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LONDON — In May 2020, Dr. Hannah Barham-Brown would call multiple families each day from the two nursing homes where she worked in northern England to tell them either that their relative had Covid, or had died.
She would then drive home to the rural cottage where she lives by herself “and just bawl my eyes out most nights to be honest,” she told NBC News on Wednesday.
At the same time, with the country under a strict coronavirus lockdown, Prime Minister Boris Johnson attended a “bring your own booze” party with dozens of staff members in the garden of his No. 10 Downing St. residence and office.
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Johnson apologized Wednesday in the House of Commons as he fought to save his leadership from a growing scandal around a number of reported parties he and his staff held during Covid lockdown.
Testimonies like that of Barham-Brown, and from families who were unable to say a final goodbye to loved ones, have dominated news coverage and left Johnson facing a storm of criticism from lawmakers, the media and the public.
After revelations about the May 2020 party led to intensifying calls for him to resign, Johnson confirmed Wednesday that he did attend the gathering of about 40 people but said he felt it was a work event. His apology and attempt at an explanation were met with incredulous jeers from opposition lawmakers.
Members of Johnson’s own Conservative Party have also been openly critical, with some of Britain’s highly partisan newspapers turning on him.
“I have learned enough to know there were things we simply did not get right and I must take responsibility,” said Johnson, 57, during a highly anticipated lunchtime showdown in Parliament. “With hindsight,” he added, “I should have sent everyone back inside.”
Sir Keir Starmer, leader of the opposition Labour Party, said Johnson was “a man without shame” and called on him to quit.
Douglas Ross, the leader of the Scottish Conservatives, also said the prime minister should step down.
“I don’t want to be in this position, but I am in this position now, where I don’t think he can continue as leader of the Conservatives,” Ross told STV News. “I spoke to the prime minister this afternoon and I set down my reasons and I explained to him my position,” he added.
ITV News reported this week that Johnson’s most senior aide sent an email invitation to staff on May 20, 2020, suggesting they “make the most of the lovely weather … and bring your own booze!” NBC News has not independently obtained or confirmed the authenticity of the email.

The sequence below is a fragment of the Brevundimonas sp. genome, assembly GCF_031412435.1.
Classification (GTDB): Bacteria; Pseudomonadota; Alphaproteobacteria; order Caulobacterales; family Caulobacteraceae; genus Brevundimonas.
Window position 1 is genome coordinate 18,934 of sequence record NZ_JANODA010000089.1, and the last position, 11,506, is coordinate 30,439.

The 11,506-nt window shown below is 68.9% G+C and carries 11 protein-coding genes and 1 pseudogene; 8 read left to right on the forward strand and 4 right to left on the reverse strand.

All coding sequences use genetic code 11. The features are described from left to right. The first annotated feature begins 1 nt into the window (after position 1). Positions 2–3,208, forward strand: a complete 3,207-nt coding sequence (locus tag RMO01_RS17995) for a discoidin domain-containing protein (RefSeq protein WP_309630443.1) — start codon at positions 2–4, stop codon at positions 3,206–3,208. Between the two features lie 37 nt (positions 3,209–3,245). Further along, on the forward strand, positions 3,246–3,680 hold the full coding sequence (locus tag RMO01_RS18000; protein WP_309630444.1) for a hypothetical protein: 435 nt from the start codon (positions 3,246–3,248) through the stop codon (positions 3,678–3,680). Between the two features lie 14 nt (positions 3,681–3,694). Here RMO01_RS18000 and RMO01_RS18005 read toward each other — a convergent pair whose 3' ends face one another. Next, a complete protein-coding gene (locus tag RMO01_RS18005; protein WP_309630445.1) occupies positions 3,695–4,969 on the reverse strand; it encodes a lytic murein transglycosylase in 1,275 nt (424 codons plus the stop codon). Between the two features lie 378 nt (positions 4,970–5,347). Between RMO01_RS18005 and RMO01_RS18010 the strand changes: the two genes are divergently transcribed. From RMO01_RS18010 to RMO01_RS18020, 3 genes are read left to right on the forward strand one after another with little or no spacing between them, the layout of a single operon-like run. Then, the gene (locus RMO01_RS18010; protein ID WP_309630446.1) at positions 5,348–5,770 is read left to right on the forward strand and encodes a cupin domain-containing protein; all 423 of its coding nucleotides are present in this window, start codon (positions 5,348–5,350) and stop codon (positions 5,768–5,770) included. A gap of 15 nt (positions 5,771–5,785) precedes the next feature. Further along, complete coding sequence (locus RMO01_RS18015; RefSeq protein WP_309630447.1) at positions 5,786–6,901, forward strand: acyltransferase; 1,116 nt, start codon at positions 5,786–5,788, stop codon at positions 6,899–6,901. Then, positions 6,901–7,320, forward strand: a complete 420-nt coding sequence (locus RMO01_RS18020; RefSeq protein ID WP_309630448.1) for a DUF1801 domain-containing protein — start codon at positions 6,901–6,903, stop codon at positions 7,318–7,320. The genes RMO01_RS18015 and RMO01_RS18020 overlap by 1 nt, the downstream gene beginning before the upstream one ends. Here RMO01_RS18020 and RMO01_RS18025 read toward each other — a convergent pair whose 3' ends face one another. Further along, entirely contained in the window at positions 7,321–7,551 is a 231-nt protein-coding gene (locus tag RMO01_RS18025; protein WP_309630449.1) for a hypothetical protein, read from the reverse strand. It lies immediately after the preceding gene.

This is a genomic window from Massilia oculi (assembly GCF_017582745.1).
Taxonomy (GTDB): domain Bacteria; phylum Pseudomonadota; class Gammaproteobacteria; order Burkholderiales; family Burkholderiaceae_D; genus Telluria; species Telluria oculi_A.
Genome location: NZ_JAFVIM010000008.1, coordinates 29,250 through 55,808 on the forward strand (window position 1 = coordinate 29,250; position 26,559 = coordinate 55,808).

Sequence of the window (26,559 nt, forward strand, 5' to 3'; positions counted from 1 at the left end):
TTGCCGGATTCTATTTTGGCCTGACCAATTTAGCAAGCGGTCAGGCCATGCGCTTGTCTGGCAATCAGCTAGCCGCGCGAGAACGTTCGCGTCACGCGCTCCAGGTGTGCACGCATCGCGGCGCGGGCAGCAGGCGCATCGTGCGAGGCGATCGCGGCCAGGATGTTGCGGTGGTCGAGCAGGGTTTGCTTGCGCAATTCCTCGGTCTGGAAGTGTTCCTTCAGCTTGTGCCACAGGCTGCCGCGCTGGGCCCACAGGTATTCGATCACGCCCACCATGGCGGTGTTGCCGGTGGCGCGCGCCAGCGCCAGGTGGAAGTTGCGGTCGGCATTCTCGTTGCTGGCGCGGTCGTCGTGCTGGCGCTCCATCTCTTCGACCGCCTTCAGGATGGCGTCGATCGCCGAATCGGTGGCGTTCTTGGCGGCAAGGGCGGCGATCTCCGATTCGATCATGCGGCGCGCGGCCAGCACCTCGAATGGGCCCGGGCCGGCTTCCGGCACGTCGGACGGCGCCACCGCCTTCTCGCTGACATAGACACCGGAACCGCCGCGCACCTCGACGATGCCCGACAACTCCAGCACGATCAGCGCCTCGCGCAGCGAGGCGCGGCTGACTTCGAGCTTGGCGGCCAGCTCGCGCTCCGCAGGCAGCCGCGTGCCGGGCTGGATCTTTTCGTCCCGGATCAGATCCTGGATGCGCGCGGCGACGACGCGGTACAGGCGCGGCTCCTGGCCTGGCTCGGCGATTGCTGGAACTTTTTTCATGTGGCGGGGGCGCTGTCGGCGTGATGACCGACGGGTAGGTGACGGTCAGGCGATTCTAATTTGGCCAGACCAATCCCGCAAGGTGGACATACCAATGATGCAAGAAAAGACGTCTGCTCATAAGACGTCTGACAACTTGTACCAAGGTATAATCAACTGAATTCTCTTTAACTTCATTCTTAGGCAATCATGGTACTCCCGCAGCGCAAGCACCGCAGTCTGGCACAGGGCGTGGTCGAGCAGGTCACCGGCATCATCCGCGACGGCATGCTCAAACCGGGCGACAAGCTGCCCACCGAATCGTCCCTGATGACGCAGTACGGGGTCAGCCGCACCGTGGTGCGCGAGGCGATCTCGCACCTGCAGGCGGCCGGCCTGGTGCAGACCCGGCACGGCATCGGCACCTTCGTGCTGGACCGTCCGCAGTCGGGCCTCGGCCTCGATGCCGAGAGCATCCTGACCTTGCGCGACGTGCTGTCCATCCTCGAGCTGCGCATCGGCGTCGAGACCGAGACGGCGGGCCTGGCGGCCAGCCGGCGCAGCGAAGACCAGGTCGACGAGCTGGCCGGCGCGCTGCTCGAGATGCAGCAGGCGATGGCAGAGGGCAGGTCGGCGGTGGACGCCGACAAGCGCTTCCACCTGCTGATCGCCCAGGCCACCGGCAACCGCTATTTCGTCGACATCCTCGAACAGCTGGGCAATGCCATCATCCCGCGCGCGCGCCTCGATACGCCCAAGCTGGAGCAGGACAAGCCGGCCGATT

At that time Johnson’s government had imposed a strict lockdown that meant people were only allowed to meet one other person from outside their household, while schools, pubs and nonessential shops were closed.
The rules were enforced by law and the Metropolitan Police said Monday it was in contact with the government over the allegations.
Johnson has ordered a senior civil servant to investigate allegations surrounding the party and other reported gatherings of government officials while the country was under lockdown.
A Downing St. spokesperson said Tuesday that “the ongoing investigation will be looking at these questions and it wouldn’t be appropriate to comment further while that work is ongoing.”
By May 2020 nearly 35,000 people had died in the U.K., including 328 on the day of the “bring your own booze” party. Many died in nursing homes, where loved ones were not permitted to visit and where staff struggled with a lack of tests and personal protective equipment. Even funerals had strict attendance limits.
“To see that Mr. Johnson and his friends seem to have chosen this occasion for a party is … I would say galling but it’s beyond that,” said Barham-Brown, a trainee GP based in Yorkshire.
Barham-Brown, who is also deputy leader of the Women’s Equality Party, said health care workers were not able to socialize or support each other outside of work at all.
“We had an enclosed garden attached to the care home. We could have used it but we didn’t because it was illegal,” she said. “To see the people who made those rules disobey them in such a flagrant way is … I cannot imagine what went through their minds.”
Johnson won a landslide victory in the U.K.’s 2019 election, which was largely attributed to his simple promise to “Get Brexit Done.”
But the public’s support could be waning.
A snap poll by Savanta ComRes on Tuesday showed 66 percent of respondents said Johnson should resign.
Patrick Smith is a London-based editor and reporter for NBC News Digital.
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